Canadian Art

WACK!: The Feminist Mystique

Vancouver Art Gallery Oct 4 to Jan 11 2008
Martha Rosler  <i>Nature Girls (Jumping Janes)</i> 1966–72 Courtesy of the artist Martha Rosler Nature Girls (Jumping Janes) 1966–72 Courtesy of the artist

Martha Rosler <i>Nature Girls (Jumping Janes)</i> 1966–72 Courtesy of the artist

When feminism broke through to mass culture four decades ago, women artists revolutionized the contemporary art world with works that set the gender status quo on its head. It was a bold turn, to say the least, at a time (in the late 1960s and early 1970s) when Western society had reached a critical crossroad that fundamentally rejected not only the dominant patriarchy but also the deeply ingrained politics of racial and class discrimination. These were the formative years of identity politics and a call to action that remains—sadly, and with great irony—rather current.

This crucial history considered, it’s taken some time for a comprehensive roundup of feminist-inspired art to make its way onto the major exhibition circuit. That wait ends with “WACK! Art and the Feminist Revolution,” an expansive international survey of works by 120 key artists curated by Connie Butler for the Museum of Contemporary Art, Los Angeles, and which opens at the Vancouver Art Gallery this Friday.

The frame of reference for “WACK!” covers the heady years 1965 to 1980, with the stalwarts of the feminist art revolution all present—Louise Bourgeois, Eva Hesse, Mary Kelly, Yayoi Kusama, Linda Montano, Carolee Schneemann and Adrian Piper among them—along with contributions by pioneering Canadian artists Lisa Steele, Suzy Lake, Colette Whiten, Kate Craig, Aganetha Dyck and Evelyn Roth.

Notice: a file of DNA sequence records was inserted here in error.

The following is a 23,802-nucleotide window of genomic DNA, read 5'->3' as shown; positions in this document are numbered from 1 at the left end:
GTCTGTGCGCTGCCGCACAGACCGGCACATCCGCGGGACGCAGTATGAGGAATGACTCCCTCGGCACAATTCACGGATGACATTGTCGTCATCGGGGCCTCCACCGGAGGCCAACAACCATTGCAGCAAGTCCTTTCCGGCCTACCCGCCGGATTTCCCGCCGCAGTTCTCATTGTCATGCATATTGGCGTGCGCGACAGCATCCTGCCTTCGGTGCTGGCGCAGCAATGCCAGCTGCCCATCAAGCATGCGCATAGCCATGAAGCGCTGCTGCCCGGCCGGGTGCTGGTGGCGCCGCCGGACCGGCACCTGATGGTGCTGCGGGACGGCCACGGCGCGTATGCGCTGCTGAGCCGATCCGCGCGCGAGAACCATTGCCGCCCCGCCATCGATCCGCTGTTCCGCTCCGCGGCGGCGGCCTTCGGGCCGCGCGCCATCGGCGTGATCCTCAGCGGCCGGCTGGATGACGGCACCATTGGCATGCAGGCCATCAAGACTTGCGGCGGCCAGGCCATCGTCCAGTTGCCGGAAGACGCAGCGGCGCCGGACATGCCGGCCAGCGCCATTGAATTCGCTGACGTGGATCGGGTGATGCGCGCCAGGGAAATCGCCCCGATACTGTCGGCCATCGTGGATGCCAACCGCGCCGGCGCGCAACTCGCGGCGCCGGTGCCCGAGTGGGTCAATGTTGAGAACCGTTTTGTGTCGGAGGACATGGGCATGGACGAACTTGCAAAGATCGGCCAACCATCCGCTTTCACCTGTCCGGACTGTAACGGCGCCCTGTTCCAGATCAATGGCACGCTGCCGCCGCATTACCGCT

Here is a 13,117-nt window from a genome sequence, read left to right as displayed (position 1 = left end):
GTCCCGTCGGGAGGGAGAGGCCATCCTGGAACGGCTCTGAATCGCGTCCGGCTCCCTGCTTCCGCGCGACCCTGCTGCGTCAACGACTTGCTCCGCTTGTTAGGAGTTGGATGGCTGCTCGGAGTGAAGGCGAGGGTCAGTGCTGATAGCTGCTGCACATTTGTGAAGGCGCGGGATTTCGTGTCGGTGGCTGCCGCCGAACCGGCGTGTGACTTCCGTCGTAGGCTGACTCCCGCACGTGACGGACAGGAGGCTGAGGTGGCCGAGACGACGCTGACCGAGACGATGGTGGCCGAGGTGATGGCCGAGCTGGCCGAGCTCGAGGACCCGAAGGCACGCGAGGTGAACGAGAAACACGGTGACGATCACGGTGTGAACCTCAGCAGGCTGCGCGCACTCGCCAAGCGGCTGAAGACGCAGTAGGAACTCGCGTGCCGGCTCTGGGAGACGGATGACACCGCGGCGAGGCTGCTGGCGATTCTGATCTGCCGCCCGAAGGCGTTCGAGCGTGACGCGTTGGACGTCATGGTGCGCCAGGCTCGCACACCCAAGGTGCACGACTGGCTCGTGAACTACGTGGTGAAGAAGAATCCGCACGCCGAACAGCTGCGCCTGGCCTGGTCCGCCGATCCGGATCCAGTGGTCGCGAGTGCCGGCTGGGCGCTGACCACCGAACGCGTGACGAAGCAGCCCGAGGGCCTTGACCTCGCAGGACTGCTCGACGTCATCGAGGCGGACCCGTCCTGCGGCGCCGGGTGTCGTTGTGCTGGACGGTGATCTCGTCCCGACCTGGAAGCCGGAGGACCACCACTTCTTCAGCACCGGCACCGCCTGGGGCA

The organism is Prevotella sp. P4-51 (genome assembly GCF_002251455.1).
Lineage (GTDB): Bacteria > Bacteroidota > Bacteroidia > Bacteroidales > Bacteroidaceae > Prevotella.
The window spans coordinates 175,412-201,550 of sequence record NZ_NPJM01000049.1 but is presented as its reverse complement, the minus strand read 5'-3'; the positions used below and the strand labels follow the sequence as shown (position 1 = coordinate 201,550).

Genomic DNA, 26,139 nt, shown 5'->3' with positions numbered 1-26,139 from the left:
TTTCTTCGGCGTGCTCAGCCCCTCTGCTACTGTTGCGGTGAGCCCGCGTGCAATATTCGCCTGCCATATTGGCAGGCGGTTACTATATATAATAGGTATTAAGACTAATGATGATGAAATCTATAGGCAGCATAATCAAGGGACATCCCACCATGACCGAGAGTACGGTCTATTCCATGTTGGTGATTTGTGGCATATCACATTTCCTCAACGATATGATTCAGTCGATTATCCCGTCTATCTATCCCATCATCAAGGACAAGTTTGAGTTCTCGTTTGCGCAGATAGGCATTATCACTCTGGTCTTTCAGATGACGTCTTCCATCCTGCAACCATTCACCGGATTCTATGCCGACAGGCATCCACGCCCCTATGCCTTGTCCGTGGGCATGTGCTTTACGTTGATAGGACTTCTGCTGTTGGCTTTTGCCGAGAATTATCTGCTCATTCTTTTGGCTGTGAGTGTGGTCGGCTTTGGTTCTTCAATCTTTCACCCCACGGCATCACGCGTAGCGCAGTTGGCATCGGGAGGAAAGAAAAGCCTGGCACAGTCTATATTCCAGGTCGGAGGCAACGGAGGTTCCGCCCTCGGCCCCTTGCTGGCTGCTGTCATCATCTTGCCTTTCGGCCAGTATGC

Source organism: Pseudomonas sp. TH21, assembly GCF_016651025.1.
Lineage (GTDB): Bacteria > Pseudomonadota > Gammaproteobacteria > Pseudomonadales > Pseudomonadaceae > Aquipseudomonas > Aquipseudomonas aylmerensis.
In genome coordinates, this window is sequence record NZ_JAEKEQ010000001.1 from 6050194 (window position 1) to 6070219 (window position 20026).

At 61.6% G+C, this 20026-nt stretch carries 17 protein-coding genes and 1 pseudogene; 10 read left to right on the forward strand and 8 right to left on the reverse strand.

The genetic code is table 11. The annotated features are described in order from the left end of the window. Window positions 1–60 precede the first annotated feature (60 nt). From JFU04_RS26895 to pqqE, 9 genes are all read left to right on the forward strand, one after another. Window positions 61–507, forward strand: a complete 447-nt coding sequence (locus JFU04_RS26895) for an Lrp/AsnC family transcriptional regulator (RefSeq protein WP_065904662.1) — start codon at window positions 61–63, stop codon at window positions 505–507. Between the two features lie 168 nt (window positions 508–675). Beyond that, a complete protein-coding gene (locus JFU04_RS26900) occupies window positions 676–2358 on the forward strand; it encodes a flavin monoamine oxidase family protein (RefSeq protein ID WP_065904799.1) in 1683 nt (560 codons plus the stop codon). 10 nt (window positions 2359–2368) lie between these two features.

While it remains impossible to make any overarching promises in such a wide-ranging show, the exhibition manages to reopen discussions on the shifting impact of the women’s movement (and other political influences) on the broader issues of gender, the body, race and sexuality. Also interesting is the fact that much of this work was made in tandem with developments in audio and video technologies, as well as then-new strategies of performance and conceptual art, a fact that offers a revealing parallel study of the foundational place of feminist art in the evolution of contemporary art practice.

To coincide with the exhibition’s opening, the gallery has organized a weekend of lectures and panel discussions featuring an impressive cast of “WACK!” artists and led by keynote addresses from art historians Griselda Pollock and Abigail Solomon-Godeau. (750 Hornby St, Vancouver BC)

This article was first published online on October 2, 2008.


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